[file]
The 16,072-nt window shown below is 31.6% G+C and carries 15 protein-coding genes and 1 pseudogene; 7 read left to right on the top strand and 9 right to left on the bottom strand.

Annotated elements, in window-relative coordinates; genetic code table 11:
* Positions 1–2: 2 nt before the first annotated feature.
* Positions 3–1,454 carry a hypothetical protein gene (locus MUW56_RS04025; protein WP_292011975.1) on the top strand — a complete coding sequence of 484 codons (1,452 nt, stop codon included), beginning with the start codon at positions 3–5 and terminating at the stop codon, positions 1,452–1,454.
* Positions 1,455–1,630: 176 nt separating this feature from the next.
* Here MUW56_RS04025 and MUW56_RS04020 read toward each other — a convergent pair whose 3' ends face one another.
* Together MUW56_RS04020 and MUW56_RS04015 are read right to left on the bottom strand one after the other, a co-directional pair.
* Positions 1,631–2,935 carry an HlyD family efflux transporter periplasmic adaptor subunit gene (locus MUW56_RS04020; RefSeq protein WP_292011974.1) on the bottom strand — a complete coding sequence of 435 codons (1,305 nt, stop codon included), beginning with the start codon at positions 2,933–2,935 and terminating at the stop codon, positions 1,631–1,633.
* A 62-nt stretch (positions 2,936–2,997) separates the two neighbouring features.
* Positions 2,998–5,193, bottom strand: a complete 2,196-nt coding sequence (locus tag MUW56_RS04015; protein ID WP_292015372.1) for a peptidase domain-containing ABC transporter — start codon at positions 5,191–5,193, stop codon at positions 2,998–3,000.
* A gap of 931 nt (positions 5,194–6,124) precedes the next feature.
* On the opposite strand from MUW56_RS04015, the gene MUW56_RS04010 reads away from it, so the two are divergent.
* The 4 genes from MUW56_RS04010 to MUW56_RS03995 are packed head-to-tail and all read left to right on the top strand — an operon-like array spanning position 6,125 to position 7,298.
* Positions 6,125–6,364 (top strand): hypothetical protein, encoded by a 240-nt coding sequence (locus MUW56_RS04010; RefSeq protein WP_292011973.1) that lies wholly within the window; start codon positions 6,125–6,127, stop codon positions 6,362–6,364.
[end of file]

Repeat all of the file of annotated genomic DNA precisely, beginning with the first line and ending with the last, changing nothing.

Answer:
The 16,072-nt window shown below is 31.6% G+C and carries 15 protein-coding genes and 1 pseudogene; 7 read left to right on the top strand and 9 right to left on the bottom strand.

Annotated elements, in window-relative coordinates; genetic code table 11:
* Positions 1–2: 2 nt before the first annotated feature.
* Positions 3–1,454 carry a hypothetical protein gene (locus MUW56_RS04025; protein WP_292011975.1) on the top strand — a complete coding sequence of 484 codons (1,452 nt, stop codon included), beginning with the start codon at positions 3–5 and terminating at the stop codon, positions 1,452–1,454.
* Positions 1,455–1,630: 176 nt separating this feature from the next.
* Here MUW56_RS04025 and MUW56_RS04020 read toward each other — a convergent pair whose 3' ends face one another.
* Together MUW56_RS04020 and MUW56_RS04015 are read right to left on the bottom strand one after the other, a co-directional pair.
* Positions 1,631–2,935 carry an HlyD family efflux transporter periplasmic adaptor subunit gene (locus MUW56_RS04020; RefSeq protein WP_292011974.1) on the bottom strand — a complete coding sequence of 435 codons (1,305 nt, stop codon included), beginning with the start codon at positions 2,933–2,935 and terminating at the stop codon, positions 1,631–1,633.
* A 62-nt stretch (positions 2,936–2,997) separates the two neighbouring features.
* Positions 2,998–5,193, bottom strand: a complete 2,196-nt coding sequence (locus tag MUW56_RS04015; protein ID WP_292015372.1) for a peptidase domain-containing ABC transporter — start codon at positions 5,191–5,193, stop codon at positions 2,998–3,000.
* A gap of 931 nt (positions 5,194–6,124) precedes the next feature.
* On the opposite strand from MUW56_RS04015, the gene MUW56_RS04010 reads away from it, so the two are divergent.
* The 4 genes from MUW56_RS04010 to MUW56_RS03995 are packed head-to-tail and all read left to right on the top strand — an operon-like array spanning position 6,125 to position 7,298.
* Positions 6,125–6,364 (top strand): hypothetical protein, encoded by a 240-nt coding sequence (locus MUW56_RS04010; RefSeq protein WP_292011973.1) that lies wholly within the window; start codon positions 6,125–6,127, stop codon positions 6,362–6,364.